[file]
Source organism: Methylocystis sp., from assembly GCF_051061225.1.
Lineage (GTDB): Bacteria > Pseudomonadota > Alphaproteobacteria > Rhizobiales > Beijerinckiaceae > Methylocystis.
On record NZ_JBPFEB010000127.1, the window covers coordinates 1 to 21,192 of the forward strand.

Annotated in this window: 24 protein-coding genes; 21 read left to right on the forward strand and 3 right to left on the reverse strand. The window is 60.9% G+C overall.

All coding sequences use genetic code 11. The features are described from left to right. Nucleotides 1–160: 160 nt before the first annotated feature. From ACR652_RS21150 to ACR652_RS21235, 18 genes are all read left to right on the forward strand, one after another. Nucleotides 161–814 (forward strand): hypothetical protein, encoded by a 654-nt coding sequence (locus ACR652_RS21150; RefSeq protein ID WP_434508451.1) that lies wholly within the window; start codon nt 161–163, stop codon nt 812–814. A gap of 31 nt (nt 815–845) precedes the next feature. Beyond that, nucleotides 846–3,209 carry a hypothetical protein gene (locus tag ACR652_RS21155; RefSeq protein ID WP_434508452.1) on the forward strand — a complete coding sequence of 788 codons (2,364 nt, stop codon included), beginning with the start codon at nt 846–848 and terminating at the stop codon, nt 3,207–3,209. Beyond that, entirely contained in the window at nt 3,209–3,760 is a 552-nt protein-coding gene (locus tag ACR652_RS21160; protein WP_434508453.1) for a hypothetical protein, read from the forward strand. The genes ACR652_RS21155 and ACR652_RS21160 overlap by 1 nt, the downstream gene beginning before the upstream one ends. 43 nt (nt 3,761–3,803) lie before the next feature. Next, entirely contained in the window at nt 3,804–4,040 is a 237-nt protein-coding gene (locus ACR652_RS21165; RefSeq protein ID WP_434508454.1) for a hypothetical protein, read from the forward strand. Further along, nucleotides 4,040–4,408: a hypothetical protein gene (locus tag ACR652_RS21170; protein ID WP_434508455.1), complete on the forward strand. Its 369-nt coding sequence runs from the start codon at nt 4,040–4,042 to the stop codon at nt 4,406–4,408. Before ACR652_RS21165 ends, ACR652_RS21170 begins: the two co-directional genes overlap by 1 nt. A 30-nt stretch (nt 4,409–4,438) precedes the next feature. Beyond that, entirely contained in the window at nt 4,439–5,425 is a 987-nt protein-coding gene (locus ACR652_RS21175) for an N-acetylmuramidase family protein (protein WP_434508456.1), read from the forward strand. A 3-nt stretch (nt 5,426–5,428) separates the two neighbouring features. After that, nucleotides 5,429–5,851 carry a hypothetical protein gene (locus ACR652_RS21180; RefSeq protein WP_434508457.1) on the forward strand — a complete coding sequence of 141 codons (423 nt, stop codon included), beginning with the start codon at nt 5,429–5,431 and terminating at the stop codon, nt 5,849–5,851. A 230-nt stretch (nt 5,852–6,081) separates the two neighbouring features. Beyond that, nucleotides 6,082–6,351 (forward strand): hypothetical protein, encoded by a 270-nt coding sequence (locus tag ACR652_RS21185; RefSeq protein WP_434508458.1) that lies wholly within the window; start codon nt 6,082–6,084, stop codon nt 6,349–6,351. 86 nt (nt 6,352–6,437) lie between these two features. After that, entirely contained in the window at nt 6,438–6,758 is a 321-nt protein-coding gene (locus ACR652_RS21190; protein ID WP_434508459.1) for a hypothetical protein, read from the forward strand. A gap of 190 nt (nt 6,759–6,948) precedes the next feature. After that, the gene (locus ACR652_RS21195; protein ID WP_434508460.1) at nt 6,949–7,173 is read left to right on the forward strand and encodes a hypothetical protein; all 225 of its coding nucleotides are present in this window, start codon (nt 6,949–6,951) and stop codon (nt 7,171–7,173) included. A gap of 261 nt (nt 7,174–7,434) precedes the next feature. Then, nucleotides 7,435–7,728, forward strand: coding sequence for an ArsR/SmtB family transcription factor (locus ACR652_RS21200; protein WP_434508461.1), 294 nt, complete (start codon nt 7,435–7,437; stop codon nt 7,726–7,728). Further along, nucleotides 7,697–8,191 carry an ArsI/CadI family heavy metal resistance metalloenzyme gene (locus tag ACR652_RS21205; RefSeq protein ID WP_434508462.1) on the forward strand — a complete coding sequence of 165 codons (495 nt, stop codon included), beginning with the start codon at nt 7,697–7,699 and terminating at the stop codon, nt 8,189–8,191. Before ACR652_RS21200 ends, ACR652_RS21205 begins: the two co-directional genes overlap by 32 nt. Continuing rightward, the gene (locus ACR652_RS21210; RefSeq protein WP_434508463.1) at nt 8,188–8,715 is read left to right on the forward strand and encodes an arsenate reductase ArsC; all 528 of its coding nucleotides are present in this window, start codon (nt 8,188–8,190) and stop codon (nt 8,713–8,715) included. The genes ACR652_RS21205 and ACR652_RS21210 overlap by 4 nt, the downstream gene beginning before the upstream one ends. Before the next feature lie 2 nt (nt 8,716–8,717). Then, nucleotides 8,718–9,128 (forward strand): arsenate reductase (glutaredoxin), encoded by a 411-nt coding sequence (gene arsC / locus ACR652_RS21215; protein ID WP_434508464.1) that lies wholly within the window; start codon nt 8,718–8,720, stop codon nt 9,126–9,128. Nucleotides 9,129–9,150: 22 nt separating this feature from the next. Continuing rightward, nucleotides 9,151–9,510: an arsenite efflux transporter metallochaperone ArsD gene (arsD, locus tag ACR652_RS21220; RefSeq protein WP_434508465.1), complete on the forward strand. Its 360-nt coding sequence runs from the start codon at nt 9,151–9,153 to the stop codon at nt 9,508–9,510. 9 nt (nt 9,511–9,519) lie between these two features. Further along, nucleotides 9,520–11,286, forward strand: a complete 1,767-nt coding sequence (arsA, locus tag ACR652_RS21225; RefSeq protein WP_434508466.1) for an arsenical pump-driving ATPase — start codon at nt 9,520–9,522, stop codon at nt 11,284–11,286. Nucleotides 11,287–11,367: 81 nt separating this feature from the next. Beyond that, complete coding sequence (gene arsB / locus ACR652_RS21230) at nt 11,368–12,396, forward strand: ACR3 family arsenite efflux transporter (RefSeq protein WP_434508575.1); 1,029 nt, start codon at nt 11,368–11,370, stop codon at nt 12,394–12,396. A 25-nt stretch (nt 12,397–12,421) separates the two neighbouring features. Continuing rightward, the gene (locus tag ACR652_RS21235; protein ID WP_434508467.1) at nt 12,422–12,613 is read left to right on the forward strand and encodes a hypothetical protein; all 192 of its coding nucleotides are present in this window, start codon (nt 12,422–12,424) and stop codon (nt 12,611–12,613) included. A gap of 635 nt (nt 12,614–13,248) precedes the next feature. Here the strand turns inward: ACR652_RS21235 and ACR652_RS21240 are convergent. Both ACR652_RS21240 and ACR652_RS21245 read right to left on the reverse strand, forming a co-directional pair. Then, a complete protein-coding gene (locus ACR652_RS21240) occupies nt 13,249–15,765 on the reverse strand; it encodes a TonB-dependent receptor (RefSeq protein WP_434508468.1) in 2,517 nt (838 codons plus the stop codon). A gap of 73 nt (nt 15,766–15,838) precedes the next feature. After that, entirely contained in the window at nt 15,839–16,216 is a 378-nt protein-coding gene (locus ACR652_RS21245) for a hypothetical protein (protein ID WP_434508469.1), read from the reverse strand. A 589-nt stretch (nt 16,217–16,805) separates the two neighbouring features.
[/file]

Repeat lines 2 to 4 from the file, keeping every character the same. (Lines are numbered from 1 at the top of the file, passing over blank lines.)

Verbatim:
Lineage (GTDB): Bacteria > Pseudomonadota > Alphaproteobacteria > Rhizobiales > Beijerinckiaceae > Methylocystis.
On record NZ_JBPFEB010000127.1, the window covers coordinates 1 to 21,192 of the forward strand.

Annotated in this window: 24 protein-coding genes; 21 read left to right on the forward strand and 3 right to left on the reverse strand. The window is 60.9% G+C overall.